Registered nurses at the University of Chicago Medical Center allege short staffing is causing treatment delays and jeopardizing patient safety.
On behalf of about 2,200 registered nurses at the hospital, National Nurses United says it plans to file complaints with the Illinois Department of Public Health and the federal Occupational Safety & Health Administration tomorrow, according to the union, which has 150,000 members nationwide and 6,000 members in Illinois.
In a statement today, National Nurses United said some University of Chicago Medical Center nurses have been asked to work up to six hours of overtime following scheduled shifts, despite an Illinois law that prohibits mandatory overtime to prevent worker fatigue. The group also alleges the hospital has failed to implement and post plans that align staffing with patient care needs, as mandated by Illinois law.
In its own statement, the University of Chicago Medical Center said it "takes issues of nurse staffing and workplace safety very seriously, and is consistently adapting and finding solutions that best serve our nurses and patients. We are very proud that leading independent watchdog groups like Leapfrog have consistently given us an A grade in hospital safety, affirming that we are among the safest hospitals in the city and across the country. This is in large part due to the exceptional work of our nurses."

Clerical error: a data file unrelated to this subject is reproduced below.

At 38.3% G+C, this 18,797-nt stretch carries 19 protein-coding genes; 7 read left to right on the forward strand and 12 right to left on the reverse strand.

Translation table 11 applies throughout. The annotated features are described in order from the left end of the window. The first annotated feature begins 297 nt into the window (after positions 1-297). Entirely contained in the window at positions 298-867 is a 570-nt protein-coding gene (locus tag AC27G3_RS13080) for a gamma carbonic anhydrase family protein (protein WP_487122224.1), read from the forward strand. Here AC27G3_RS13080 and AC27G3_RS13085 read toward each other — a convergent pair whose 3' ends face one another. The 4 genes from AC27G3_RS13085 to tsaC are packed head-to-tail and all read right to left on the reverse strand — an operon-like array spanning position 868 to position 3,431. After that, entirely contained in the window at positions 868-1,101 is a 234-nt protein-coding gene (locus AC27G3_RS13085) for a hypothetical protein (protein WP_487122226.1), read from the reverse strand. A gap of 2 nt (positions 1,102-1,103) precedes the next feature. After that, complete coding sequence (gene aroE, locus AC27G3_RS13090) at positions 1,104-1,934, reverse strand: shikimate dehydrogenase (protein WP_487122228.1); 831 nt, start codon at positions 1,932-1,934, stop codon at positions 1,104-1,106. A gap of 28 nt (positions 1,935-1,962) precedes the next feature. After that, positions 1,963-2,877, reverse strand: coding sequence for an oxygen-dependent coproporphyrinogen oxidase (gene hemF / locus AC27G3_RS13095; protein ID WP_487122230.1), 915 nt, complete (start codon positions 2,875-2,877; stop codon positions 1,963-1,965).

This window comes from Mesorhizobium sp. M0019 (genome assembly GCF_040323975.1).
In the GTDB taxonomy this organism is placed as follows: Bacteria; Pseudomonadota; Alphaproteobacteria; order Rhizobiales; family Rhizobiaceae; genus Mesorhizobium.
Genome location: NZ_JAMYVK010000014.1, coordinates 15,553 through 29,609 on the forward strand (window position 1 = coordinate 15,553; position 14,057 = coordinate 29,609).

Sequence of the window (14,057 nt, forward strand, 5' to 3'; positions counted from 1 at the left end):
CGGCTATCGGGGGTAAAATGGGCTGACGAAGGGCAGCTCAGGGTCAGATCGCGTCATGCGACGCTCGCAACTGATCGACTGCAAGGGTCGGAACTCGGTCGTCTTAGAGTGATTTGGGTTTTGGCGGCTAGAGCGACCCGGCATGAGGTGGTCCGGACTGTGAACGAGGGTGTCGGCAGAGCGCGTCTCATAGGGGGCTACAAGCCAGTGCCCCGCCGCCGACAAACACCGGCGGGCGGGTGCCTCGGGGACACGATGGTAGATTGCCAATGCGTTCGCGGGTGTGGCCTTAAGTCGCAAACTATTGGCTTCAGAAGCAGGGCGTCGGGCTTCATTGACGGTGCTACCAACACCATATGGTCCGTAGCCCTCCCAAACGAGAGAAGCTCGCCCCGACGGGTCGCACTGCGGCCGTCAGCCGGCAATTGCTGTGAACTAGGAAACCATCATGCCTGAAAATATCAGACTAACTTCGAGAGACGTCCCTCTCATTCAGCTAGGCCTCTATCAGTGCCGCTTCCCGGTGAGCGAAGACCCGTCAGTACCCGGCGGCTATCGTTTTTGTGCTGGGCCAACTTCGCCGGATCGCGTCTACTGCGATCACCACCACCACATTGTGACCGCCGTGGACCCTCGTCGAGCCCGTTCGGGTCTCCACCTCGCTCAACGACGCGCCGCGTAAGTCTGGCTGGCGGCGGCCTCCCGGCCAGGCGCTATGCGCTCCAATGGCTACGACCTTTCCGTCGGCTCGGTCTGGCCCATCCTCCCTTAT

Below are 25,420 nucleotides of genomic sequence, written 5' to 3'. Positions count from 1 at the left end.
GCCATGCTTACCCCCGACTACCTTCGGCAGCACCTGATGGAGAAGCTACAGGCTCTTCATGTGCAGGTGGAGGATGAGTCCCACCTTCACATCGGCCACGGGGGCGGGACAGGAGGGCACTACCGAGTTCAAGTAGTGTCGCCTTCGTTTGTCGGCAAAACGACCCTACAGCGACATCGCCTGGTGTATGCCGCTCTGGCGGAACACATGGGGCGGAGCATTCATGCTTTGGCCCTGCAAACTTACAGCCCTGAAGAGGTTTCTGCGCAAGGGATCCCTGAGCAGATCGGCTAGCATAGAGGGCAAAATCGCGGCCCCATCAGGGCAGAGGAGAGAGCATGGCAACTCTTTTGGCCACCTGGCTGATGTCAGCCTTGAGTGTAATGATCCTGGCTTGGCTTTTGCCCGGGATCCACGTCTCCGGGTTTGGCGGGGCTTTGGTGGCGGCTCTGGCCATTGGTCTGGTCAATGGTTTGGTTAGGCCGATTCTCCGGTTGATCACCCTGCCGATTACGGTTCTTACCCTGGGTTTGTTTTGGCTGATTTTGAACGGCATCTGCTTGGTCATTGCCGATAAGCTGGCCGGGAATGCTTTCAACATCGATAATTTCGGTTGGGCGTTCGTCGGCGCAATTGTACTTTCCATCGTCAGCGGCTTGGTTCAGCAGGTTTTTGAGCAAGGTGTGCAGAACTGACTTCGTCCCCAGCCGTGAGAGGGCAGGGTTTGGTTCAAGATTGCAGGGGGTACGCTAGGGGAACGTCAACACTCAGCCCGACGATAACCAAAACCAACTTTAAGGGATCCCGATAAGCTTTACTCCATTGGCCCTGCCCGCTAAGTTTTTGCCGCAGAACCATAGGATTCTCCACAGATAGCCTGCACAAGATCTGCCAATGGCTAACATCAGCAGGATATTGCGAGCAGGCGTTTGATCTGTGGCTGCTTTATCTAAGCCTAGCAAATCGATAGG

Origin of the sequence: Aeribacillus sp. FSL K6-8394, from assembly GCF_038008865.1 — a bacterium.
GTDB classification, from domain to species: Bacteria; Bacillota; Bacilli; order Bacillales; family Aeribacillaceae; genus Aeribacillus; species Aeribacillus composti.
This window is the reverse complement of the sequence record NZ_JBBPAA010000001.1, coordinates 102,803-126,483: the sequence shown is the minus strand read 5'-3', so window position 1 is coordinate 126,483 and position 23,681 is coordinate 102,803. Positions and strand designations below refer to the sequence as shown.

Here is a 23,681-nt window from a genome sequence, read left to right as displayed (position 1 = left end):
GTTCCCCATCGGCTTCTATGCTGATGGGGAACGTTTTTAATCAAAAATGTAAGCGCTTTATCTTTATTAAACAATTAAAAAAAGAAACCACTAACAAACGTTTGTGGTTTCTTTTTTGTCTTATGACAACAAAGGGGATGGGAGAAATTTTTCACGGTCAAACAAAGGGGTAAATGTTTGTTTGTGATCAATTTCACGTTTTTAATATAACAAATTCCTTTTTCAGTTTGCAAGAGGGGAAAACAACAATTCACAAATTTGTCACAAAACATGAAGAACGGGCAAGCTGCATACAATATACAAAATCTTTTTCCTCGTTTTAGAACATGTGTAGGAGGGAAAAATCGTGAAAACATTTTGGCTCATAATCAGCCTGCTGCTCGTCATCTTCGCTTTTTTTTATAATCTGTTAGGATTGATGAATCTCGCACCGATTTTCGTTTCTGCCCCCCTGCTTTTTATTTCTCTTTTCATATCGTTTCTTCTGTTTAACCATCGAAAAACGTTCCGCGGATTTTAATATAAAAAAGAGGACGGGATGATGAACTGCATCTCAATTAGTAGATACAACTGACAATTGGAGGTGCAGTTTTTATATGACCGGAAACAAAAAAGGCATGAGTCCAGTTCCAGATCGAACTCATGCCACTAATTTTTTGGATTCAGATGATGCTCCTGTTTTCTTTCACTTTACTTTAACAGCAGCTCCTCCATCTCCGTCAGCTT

U of C Medical Center said it does not have mandatory overtime for nurses, and as part of an existing collective bargaining agreement with the union, "we have a grievance process for any issues with overtime."
National Nurses United and the hospial are in the midst of negotiating a new labor contract. The most recent contract expired on April 15. Issues being discussed include mandatory minimum staffing levels and workplace violence prevention, said Marti Smith, Midwest director at National Nurses United.
"For us, a report to the state is a last resort," said Smith. "We'd rather engage in a collaborative process with nursing administrators at the hospital. Unfortunately, that has gotten us nowhere and patients continue to be at risk."
Since January 2017, registered nurses at the hospital have filed 1,431 forms notifying management about potentially unsafe assignments related to staffing, Smith said. Since nurses can't legally refuse assignments they deem to be unsafe, the form enables them to document conversations with supervisors when such concerns are not addressed, she added.
Most hospitals have staffing challenges, but the "volume of complaints and the breadth" at U of C Medical Center is "shocking," Smith said. For example, she said, registered nurses will work 12 to 18 hours straight and be asked to come back just six hours later, which presents a risk to both workers and patients.
National Nurses United also alleges the University of Chicago Medical Center has failed to document the cause of certain workplace injuries, preventing the hospital from identifying trends and solutions.
State Sen. Robert Peters, D-Chicago; Ald. Jeanette Taylor, whose 20th Ward borders the hospital; and others plan to hold a news conference tomorrow at 11 a.m. in front of UChicago Medicine's Duchossois Center for Advanced Medicine in Hyde Park to discuss patient safety concerns.